Medtronic Inc. (NYSE:MDT) said Friday a pivotal clinical trial testing its experimental Endurant stent showed promising results for treating abdominal aortic aneurysms after one year.
The Fridley, Minn.-based company said results from the study of 150 patients across the United States also proved Endurant is safe and effective after 30 days.
“The device has met its goals,” Tony Semedo, vice president and general manager of the endovascular innovations division at Medtronic, said in an interview.
The company has filed for pre-market approval from the Food & Drug Administration.
Medtronic estimates the global market for devices to treat abdominal and thoracic aortic aneurysms at $1.1 billion, with the U.S. comprising $700 million to $800 million of that amount. Abdominal aneurysms make up about 75 percent of the market.
Earlier this month, Medtronic received FDA approval for its Talent Captiva stent to treat thoracic aneurysms.
About 1.2 million Americans suffer from abdominal aneurysms, in which the main vessel supplying blood to the lower half of the body abnormally expands outwards and can burst. Once the sac raptures, there is an 85 percent risk of death. Treatments range from drugs to risky open-chest surgery.
Medical device makers have been trying to develop a minimally invasive therapy in which doctors use a stent to prop open the vessel, creating a new path for blood to flow. That eases pressure on the bulge, reducing the risk that it will burst.
In May, the New England Journal of Medicine published results from two major European clinical trials that suggested such stents lose their effectiveness in the long term.
While the studies reported fewer people died from abdominal aneurysms with the stents than with open surgery in 30 days, “over time this benefit disappears, with patients having equivalent long-term survival with both interventions,” the publication reported. “Among patients undergoing endovascular repair, the early advantage in mortality is short-lived, with the curves merging within 2 years.”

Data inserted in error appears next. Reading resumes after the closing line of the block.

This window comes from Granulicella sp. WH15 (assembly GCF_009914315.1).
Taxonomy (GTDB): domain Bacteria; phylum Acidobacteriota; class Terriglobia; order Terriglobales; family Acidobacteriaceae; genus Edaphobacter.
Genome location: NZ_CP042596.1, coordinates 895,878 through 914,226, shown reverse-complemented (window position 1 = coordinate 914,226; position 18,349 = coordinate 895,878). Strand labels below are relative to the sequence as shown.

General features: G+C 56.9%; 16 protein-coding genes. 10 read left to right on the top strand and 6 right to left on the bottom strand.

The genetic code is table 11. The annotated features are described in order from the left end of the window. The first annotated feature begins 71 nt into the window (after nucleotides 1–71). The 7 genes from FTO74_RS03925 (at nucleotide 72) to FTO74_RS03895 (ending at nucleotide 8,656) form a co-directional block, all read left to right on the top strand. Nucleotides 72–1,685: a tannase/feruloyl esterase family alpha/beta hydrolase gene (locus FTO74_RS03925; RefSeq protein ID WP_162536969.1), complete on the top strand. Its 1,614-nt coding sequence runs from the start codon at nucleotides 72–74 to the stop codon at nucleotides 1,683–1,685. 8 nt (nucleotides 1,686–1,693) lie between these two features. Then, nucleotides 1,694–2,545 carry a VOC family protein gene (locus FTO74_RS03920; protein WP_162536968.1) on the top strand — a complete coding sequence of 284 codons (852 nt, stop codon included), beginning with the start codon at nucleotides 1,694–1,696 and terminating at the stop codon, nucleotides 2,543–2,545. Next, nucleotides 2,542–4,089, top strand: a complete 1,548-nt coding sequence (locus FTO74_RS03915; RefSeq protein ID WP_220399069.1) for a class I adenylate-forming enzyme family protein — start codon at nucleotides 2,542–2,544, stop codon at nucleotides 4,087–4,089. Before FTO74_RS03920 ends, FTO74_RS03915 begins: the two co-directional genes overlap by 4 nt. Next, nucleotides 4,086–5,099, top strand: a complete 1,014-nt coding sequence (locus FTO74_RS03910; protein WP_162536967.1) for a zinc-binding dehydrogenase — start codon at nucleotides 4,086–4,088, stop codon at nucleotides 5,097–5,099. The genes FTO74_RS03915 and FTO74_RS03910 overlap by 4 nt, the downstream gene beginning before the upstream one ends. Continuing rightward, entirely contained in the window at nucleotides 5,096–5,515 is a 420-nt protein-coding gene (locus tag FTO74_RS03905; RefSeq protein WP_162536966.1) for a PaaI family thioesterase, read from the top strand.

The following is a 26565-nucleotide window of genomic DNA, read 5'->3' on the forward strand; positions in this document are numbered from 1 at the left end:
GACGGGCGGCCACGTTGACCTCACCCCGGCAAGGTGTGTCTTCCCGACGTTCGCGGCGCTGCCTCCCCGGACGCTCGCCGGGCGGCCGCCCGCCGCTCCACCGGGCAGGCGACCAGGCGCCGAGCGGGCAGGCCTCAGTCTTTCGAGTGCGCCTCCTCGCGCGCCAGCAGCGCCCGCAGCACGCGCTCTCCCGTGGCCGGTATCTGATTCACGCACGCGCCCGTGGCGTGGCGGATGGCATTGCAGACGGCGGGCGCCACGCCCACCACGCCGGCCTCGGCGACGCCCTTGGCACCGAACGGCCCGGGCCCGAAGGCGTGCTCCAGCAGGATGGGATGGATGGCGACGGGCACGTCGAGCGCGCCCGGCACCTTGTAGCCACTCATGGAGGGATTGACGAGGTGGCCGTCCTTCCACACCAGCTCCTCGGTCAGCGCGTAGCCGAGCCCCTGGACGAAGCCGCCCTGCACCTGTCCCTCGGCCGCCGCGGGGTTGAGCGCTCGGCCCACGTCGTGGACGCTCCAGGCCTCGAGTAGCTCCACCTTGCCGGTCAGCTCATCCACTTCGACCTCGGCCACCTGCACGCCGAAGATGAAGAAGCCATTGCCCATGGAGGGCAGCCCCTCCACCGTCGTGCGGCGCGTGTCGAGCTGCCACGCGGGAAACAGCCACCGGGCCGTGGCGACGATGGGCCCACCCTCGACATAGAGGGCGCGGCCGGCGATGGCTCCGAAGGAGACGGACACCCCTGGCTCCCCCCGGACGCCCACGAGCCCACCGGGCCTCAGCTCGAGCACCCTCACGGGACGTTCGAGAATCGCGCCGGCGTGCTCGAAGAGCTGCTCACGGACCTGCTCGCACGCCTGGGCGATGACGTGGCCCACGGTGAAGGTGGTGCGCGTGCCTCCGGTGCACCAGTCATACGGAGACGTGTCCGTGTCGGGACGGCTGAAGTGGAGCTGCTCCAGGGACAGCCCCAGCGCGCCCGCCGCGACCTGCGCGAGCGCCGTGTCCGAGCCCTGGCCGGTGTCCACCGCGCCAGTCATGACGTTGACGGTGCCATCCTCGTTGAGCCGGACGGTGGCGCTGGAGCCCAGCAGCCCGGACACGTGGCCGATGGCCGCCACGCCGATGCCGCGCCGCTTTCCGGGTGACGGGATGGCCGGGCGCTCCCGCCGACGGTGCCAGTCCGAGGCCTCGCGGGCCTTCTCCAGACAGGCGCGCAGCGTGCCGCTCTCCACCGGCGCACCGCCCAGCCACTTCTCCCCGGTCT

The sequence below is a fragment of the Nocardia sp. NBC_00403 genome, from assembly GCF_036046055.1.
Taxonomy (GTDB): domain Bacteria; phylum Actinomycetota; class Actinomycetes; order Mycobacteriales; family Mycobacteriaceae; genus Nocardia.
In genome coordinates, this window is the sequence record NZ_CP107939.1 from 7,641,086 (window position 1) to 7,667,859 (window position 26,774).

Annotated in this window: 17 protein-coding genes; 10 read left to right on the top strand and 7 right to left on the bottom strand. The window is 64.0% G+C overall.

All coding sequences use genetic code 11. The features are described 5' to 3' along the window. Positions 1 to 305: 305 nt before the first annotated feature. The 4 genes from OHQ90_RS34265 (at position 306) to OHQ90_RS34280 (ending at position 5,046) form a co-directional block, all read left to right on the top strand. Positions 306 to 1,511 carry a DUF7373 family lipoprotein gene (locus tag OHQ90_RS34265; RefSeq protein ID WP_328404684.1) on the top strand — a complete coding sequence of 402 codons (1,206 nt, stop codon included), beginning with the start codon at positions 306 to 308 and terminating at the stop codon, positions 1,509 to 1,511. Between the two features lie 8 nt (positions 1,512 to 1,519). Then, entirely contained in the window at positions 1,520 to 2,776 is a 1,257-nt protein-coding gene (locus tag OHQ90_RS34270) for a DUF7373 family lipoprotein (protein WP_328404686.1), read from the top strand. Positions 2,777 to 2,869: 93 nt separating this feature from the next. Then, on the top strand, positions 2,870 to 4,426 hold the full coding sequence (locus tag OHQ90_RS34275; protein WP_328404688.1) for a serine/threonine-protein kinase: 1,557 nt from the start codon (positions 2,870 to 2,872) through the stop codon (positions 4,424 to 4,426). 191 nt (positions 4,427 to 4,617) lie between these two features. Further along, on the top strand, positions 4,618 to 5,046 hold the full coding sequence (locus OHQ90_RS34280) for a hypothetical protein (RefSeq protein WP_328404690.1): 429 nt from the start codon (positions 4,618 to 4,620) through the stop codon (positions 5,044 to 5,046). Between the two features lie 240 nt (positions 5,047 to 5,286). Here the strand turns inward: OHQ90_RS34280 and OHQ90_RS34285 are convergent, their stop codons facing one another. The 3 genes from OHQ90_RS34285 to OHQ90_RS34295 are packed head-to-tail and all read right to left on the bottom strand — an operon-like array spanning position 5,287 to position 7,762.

However, Semedo of Medtronic noted the European studies enrolled their patients a decade ago. Since then, medical device makers have “made significant design improvements,” including better durability, which improves the stent’s ability to withstand movement, he said. The technology also now minimizes blood leaks and allows doctors to implant the devices in patients with more challenging anatomies.
In addition, doctors have become more skilled at both selecting patients for the trials and performing the actual procedures, Semedo said.
“We would expect to see improved performance in the long term,” Semedo said. Medtronic’s study will take five years.
One question is whether stents are more cost-effective than surgery. One of the European studies indicated endovascular repair cost an additional $4,568 per patient.
“Although ultimately endovascular repair may be more expensive than open repair, the extent of this difference and how the two will fare in a true cost-effective analysis are not clear,” the NJAM reported.
“In an era of comparative effectiveness, further evaluation will be essential.”
One result Medtronic hopes to show in its study is that patients receiving stents require less followup treatment than surgery, which reduces costs over the long term, Semedo said.